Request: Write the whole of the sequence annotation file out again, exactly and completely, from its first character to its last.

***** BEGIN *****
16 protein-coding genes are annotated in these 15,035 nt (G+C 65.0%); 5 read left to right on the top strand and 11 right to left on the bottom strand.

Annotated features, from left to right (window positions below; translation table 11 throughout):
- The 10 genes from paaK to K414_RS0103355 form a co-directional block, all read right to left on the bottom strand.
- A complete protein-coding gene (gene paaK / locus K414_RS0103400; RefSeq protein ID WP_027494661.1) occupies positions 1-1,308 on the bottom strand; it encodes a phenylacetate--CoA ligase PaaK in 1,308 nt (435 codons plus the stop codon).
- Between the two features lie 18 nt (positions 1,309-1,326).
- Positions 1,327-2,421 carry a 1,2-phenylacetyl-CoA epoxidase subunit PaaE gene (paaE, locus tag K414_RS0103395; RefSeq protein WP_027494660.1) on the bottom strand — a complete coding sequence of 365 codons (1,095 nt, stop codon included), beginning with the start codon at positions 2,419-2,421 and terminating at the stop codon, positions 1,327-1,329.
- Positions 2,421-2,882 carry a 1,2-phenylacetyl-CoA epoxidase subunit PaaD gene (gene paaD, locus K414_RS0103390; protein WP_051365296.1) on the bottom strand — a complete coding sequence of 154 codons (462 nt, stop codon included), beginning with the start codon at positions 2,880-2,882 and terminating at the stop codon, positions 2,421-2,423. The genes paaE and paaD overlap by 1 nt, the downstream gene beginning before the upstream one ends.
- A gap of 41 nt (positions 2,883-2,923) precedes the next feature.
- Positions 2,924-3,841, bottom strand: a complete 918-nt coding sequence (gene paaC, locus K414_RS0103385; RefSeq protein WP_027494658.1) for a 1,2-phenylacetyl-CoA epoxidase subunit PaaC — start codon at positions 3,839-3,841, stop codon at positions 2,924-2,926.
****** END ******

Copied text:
16 protein-coding genes are annotated in these 15,035 nt (G+C 65.0%); 5 read left to right on the top strand and 11 right to left on the bottom strand.

Annotated features, from left to right (window positions below; translation table 11 throughout):
- The 10 genes from paaK to K414_RS0103355 form a co-directional block, all read right to left on the bottom strand.
- A complete protein-coding gene (gene paaK / locus K414_RS0103400; RefSeq protein ID WP_027494661.1) occupies positions 1-1,308 on the bottom strand; it encodes a phenylacetate--CoA ligase PaaK in 1,308 nt (435 codons plus the stop codon).
- Between the two features lie 18 nt (positions 1,309-1,326).
- Positions 1,327-2,421 carry a 1,2-phenylacetyl-CoA epoxidase subunit PaaE gene (paaE, locus tag K414_RS0103395; RefSeq protein WP_027494660.1) on the bottom strand — a complete coding sequence of 365 codons (1,095 nt, stop codon included), beginning with the start codon at positions 2,419-2,421 and terminating at the stop codon, positions 1,327-1,329.
- Positions 2,421-2,882 carry a 1,2-phenylacetyl-CoA epoxidase subunit PaaD gene (gene paaD, locus K414_RS0103390; protein WP_051365296.1) on the bottom strand — a complete coding sequence of 154 codons (462 nt, stop codon included), beginning with the start codon at positions 2,880-2,882 and terminating at the stop codon, positions 2,421-2,423. The genes paaE and paaD overlap by 1 nt, the downstream gene beginning before the upstream one ends.
- A gap of 41 nt (positions 2,883-2,923) precedes the next feature.
- Positions 2,924-3,841, bottom strand: a complete 918-nt coding sequence (gene paaC, locus K414_RS0103385; RefSeq protein WP_027494658.1) for a 1,2-phenylacetyl-CoA epoxidase subunit PaaC — start codon at positions 3,839-3,841, stop codon at positions 2,924-2,926.